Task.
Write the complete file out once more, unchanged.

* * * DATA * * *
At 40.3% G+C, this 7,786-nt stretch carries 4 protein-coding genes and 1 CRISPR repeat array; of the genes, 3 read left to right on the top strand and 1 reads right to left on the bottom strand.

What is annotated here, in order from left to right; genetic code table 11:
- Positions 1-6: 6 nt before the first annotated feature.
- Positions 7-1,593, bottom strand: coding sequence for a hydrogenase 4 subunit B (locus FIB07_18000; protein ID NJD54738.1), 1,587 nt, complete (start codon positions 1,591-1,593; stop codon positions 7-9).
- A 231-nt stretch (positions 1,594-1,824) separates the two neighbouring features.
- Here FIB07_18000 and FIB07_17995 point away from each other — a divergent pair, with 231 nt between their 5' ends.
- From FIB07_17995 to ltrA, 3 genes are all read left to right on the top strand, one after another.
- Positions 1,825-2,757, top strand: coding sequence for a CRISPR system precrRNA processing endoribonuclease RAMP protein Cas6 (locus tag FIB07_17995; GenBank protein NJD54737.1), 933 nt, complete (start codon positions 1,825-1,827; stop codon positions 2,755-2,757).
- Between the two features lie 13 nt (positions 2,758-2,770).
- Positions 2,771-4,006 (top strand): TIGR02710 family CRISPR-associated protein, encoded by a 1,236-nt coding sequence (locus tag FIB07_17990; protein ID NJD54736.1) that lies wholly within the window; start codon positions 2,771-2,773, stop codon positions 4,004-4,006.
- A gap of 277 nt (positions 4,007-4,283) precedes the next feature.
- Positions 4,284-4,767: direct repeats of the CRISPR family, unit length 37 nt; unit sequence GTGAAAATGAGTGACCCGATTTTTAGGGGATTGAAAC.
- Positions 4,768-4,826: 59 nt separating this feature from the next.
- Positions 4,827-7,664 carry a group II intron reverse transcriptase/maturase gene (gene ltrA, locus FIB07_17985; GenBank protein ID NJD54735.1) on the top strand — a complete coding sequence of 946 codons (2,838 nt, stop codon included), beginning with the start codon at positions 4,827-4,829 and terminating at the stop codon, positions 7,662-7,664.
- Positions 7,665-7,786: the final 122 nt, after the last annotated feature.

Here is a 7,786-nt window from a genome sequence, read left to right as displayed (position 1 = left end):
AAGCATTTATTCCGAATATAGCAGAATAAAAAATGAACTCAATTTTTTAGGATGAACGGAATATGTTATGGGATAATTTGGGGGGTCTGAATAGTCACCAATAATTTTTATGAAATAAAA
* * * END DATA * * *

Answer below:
At 40.3% G+C, this 7,786-nt stretch carries 4 protein-coding genes and 1 CRISPR repeat array; of the genes, 3 read left to right on the top strand and 1 reads right to left on the bottom strand.

What is annotated here, in order from left to right; genetic code table 11:
- Positions 1-6: 6 nt before the first annotated feature.
- Positions 7-1,593, bottom strand: coding sequence for a hydrogenase 4 subunit B (locus FIB07_18000; protein ID NJD54738.1), 1,587 nt, complete (start codon positions 1,591-1,593; stop codon positions 7-9).
- A 231-nt stretch (positions 1,594-1,824) separates the two neighbouring features.
- Here FIB07_18000 and FIB07_17995 point away from each other — a divergent pair, with 231 nt between their 5' ends.
- From FIB07_17995 to ltrA, 3 genes are all read left to right on the top strand, one after another.
- Positions 1,825-2,757, top strand: coding sequence for a CRISPR system precrRNA processing endoribonuclease RAMP protein Cas6 (locus tag FIB07_17995; GenBank protein NJD54737.1), 933 nt, complete (start codon positions 1,825-1,827; stop codon positions 2,755-2,757).
- Between the two features lie 13 nt (positions 2,758-2,770).
- Positions 2,771-4,006 (top strand): TIGR02710 family CRISPR-associated protein, encoded by a 1,236-nt coding sequence (locus tag FIB07_17990; protein ID NJD54736.1) that lies wholly within the window; start codon positions 2,771-2,773, stop codon positions 4,004-4,006.
- A gap of 277 nt (positions 4,007-4,283) precedes the next feature.
- Positions 4,284-4,767: direct repeats of the CRISPR family, unit length 37 nt; unit sequence GTGAAAATGAGTGACCCGATTTTTAGGGGATTGAAAC.
- Positions 4,768-4,826: 59 nt separating this feature from the next.
- Positions 4,827-7,664 carry a group II intron reverse transcriptase/maturase gene (gene ltrA, locus FIB07_17985; GenBank protein ID NJD54735.1) on the top strand — a complete coding sequence of 946 codons (2,838 nt, stop codon included), beginning with the start codon at positions 4,827-4,829 and terminating at the stop codon, positions 7,662-7,664.
- Positions 7,665-7,786: the final 122 nt, after the last annotated feature.

Here is a 7,786-nt window from a genome sequence, read left to right as displayed (position 1 = left end):
AAGCATTTATTCCGAATATAGCAGAATAAAAAATGAACTCAATTTTTTAGGATGAACGGAATATGTTATGGGATAATTTGGGGGGTCTGAATAGTCACCAATAATTTTTATGAAATAAAA